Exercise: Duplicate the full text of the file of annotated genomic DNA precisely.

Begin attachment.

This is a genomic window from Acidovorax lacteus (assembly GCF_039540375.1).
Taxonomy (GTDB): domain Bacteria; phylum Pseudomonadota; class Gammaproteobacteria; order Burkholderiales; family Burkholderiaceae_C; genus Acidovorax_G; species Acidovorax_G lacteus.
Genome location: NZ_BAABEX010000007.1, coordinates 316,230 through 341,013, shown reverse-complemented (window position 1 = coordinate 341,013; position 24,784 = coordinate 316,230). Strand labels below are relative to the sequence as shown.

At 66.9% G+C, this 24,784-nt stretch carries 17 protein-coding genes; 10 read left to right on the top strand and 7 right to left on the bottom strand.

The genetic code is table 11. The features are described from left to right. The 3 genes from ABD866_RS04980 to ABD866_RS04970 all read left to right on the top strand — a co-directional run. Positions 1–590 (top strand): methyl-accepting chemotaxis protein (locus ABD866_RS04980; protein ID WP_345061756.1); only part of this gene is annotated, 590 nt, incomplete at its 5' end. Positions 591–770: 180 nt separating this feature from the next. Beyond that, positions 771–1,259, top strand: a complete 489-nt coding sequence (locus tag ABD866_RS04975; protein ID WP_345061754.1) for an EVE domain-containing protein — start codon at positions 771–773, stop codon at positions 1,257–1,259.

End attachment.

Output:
This is a genomic window from Acidovorax lacteus (assembly GCF_039540375.1).
Taxonomy (GTDB): domain Bacteria; phylum Pseudomonadota; class Gammaproteobacteria; order Burkholderiales; family Burkholderiaceae_C; genus Acidovorax_G; species Acidovorax_G lacteus.
Genome location: NZ_BAABEX010000007.1, coordinates 316,230 through 341,013, shown reverse-complemented (window position 1 = coordinate 341,013; position 24,784 = coordinate 316,230). Strand labels below are relative to the sequence as shown.

At 66.9% G+C, this 24,784-nt stretch carries 17 protein-coding genes; 10 read left to right on the top strand and 7 right to left on the bottom strand.

The genetic code is table 11. The features are described from left to right. The 3 genes from ABD866_RS04980 to ABD866_RS04970 all read left to right on the top strand — a co-directional run. Positions 1–590 (top strand): methyl-accepting chemotaxis protein (locus ABD866_RS04980; protein ID WP_345061756.1); only part of this gene is annotated, 590 nt, incomplete at its 5' end. Positions 591–770: 180 nt separating this feature from the next. Beyond that, positions 771–1,259, top strand: a complete 489-nt coding sequence (locus tag ABD866_RS04975; protein ID WP_345061754.1) for an EVE domain-containing protein — start codon at positions 771–773, stop codon at positions 1,257–1,259.